This condition is mentioned in the fourth century BC by Hippocratic but became a medical epidemic in the nineteenth century. “The monthly activity of the ovaries which marks the advent of puberty in women has a notable effect upon the mind and body; wherefore it may become an important cause of mental and physical derangement…" This and other female maladies were recognised, rightly or wrongly, to be due to the ovaries.
Severe premenstrual syndrome (PMS) is a poorly understood collection of cyclical symptoms, which cause considerable psychological and physical distress. The psychological symptoms of depression, loss of energy, irritability, loss of libido and abnormal behaviour as well as the physical symptoms of headaches, breast discomfort and abdominal bloating may occur for up to 14 days each month. There may also be associated menstrual problems, pelvic pain, menstrual headaches and the woman may only enjoy as few as 7 good days per month. It is obvious that the symptoms mentioned can have a significant impact on the day-to-day functioning of women. It is estimated that up to 95% of women have some form of PMS but in about 5% of women of reproductive age they will be affected severely with disruption of their daily activities. Considering these figures it is disturbing that many of the consultations at our specialist PMS clinics start with women saying that for many years they have been told that there are no treatments available and that they should simply "live with it".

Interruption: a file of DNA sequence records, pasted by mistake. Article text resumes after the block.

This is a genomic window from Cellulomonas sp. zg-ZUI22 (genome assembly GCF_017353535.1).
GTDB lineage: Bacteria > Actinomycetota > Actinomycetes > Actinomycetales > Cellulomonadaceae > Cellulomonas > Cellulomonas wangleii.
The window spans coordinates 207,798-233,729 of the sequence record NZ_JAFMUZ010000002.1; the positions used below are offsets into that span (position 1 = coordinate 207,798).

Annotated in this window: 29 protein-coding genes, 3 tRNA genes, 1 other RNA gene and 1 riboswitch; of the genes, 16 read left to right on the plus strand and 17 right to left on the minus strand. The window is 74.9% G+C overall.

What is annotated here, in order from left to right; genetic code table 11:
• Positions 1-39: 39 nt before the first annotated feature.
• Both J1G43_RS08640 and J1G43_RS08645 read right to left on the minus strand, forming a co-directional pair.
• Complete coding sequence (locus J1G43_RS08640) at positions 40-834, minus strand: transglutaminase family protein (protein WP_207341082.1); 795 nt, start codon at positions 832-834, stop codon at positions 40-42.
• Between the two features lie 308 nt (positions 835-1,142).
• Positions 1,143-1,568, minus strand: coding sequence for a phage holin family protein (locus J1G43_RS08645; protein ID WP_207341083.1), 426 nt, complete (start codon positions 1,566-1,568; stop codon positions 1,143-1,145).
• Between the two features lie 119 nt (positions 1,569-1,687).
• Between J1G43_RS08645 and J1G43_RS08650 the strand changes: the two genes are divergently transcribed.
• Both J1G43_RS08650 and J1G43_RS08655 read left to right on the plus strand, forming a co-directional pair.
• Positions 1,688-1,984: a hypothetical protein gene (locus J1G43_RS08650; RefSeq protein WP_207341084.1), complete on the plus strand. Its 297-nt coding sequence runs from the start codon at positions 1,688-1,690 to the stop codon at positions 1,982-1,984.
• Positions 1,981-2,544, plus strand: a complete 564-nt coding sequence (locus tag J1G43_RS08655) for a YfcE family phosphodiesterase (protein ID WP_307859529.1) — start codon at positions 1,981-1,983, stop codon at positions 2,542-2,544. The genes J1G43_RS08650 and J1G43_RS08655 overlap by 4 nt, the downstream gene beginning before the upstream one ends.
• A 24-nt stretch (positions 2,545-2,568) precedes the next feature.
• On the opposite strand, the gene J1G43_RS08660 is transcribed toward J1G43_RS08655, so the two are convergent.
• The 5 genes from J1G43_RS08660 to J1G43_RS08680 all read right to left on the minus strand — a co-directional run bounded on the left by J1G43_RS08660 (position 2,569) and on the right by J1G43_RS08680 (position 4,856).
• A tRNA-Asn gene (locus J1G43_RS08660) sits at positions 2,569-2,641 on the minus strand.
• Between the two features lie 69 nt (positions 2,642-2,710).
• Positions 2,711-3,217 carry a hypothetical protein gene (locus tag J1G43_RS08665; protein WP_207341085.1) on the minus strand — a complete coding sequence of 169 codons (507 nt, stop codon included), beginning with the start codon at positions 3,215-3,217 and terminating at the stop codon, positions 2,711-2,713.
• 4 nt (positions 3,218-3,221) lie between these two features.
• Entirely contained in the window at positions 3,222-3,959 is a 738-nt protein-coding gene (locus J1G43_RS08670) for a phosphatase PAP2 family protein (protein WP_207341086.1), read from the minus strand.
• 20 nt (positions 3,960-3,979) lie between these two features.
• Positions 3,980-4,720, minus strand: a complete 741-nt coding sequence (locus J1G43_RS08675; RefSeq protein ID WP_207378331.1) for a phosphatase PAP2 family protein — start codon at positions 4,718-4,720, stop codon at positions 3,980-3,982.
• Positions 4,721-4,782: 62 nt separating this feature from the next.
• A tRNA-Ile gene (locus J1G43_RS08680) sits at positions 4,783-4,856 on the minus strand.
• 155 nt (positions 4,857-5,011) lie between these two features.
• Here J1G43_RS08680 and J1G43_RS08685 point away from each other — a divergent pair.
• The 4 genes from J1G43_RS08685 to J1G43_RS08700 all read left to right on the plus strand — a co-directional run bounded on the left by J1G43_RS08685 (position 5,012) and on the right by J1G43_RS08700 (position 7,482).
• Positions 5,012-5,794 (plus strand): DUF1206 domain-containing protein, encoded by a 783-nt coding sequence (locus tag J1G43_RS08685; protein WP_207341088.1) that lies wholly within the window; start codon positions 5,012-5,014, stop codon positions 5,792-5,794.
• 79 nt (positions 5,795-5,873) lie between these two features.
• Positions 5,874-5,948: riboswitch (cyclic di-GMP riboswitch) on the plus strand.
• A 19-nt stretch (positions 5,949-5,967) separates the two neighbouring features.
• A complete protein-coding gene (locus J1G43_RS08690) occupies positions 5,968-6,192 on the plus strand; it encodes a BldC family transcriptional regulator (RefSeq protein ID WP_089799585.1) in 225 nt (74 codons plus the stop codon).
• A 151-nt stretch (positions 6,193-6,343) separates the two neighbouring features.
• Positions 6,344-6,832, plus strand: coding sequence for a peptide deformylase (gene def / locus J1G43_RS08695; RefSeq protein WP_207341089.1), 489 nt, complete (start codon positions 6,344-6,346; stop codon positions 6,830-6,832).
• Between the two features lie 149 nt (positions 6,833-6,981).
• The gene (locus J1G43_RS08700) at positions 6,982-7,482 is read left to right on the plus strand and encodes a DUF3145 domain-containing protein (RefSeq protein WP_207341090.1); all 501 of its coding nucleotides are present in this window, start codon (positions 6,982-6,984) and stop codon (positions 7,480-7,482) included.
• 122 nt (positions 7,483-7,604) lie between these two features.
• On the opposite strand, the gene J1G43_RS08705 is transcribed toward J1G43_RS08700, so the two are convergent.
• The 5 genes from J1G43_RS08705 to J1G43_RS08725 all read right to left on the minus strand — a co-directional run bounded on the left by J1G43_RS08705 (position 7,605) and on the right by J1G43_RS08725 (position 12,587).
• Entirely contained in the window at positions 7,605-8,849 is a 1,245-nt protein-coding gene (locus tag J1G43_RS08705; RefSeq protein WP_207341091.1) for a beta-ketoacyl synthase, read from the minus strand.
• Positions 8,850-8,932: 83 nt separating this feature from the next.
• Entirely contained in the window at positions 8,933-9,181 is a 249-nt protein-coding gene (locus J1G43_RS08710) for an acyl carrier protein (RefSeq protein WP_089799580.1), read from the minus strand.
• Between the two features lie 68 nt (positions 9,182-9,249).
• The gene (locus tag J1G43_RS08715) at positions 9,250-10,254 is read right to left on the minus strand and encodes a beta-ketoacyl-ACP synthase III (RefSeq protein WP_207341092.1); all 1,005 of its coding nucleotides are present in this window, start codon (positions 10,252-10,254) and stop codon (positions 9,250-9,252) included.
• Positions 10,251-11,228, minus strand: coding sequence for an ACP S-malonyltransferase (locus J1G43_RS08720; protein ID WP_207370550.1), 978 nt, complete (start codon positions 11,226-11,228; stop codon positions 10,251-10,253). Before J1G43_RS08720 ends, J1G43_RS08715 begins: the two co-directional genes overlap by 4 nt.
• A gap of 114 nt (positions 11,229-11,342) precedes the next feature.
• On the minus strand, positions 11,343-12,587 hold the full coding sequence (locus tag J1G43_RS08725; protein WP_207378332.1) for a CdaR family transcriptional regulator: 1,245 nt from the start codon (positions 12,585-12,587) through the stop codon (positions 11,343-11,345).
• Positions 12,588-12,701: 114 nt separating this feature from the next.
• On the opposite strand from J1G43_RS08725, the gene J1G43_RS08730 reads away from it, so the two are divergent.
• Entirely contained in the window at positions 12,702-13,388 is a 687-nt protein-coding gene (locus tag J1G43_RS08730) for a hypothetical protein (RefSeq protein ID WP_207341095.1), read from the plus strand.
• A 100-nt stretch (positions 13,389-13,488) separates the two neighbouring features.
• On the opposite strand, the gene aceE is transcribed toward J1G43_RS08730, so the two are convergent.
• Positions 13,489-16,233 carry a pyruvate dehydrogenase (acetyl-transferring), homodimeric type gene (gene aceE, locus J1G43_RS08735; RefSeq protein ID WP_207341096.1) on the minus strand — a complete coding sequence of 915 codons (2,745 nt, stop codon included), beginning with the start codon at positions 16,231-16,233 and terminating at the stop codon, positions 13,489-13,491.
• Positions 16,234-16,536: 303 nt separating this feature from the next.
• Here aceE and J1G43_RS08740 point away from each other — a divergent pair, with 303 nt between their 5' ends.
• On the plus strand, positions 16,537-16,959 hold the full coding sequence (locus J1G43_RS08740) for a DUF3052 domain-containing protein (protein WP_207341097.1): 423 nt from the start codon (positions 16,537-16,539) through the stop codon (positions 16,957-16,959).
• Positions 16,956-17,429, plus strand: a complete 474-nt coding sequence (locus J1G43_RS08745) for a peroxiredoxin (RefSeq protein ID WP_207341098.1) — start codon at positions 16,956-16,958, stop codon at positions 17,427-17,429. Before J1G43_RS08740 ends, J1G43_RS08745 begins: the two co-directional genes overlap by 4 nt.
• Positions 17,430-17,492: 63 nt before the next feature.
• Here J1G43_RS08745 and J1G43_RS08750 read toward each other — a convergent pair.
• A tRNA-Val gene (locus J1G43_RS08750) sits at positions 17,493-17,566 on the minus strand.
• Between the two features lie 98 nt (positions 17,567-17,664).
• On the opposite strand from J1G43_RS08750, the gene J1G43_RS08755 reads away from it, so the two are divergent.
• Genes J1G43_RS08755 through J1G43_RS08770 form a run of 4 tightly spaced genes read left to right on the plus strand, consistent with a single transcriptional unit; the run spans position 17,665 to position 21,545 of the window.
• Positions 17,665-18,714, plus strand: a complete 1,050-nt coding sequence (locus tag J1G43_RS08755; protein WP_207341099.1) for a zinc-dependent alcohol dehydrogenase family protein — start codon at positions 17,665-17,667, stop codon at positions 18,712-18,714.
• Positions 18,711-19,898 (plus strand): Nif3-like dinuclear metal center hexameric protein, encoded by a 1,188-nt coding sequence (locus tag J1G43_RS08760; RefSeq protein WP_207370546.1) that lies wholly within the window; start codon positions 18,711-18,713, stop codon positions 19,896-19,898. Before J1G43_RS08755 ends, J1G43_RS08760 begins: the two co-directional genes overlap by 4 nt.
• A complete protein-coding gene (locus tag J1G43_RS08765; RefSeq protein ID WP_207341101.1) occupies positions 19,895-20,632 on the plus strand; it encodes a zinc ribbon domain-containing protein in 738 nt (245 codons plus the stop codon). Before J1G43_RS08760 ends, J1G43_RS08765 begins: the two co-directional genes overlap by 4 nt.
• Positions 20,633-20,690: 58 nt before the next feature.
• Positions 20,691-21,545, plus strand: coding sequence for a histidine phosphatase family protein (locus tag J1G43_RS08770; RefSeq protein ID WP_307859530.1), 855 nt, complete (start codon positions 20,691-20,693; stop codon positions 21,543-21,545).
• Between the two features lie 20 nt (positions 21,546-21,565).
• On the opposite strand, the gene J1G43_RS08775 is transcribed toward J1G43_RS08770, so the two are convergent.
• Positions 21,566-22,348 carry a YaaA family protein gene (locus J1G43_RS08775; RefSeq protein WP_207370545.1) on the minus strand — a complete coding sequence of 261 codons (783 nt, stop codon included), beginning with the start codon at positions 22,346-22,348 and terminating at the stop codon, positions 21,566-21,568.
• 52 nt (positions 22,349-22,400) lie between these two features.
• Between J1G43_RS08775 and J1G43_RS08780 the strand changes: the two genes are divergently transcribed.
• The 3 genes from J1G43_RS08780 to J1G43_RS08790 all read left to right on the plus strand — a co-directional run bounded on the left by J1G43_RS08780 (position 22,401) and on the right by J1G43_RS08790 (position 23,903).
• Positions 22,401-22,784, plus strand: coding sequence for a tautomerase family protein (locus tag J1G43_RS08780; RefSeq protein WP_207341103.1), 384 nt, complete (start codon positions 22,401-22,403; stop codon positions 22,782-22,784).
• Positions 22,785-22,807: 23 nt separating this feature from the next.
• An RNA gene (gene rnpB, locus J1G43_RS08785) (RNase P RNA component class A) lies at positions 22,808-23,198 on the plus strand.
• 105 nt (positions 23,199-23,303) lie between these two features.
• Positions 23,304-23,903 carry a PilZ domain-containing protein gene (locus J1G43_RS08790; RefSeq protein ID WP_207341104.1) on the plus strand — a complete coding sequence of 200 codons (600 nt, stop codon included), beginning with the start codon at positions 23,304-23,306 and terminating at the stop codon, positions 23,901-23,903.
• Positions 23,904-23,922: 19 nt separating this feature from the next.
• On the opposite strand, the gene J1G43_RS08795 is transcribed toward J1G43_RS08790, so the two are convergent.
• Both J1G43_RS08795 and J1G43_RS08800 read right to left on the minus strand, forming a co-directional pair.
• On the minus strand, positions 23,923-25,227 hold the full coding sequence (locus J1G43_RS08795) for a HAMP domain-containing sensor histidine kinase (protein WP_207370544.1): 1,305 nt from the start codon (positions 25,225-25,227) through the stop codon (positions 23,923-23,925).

The exact cause is uncertain but fundamentally it is due to the hormonal or biochemical changes, (whatever they are with ovulation), and the resulting complex interaction between ovarian steroids and neuro-endocrine factors that occur with ovulation. This combination produces these varied symptoms in women who are somehow vulnerable to changes in their normal hormone levels. These cyclical chemical changes, probably due to progesterone or one of its metabolites, produce the cyclical symptoms of PMS.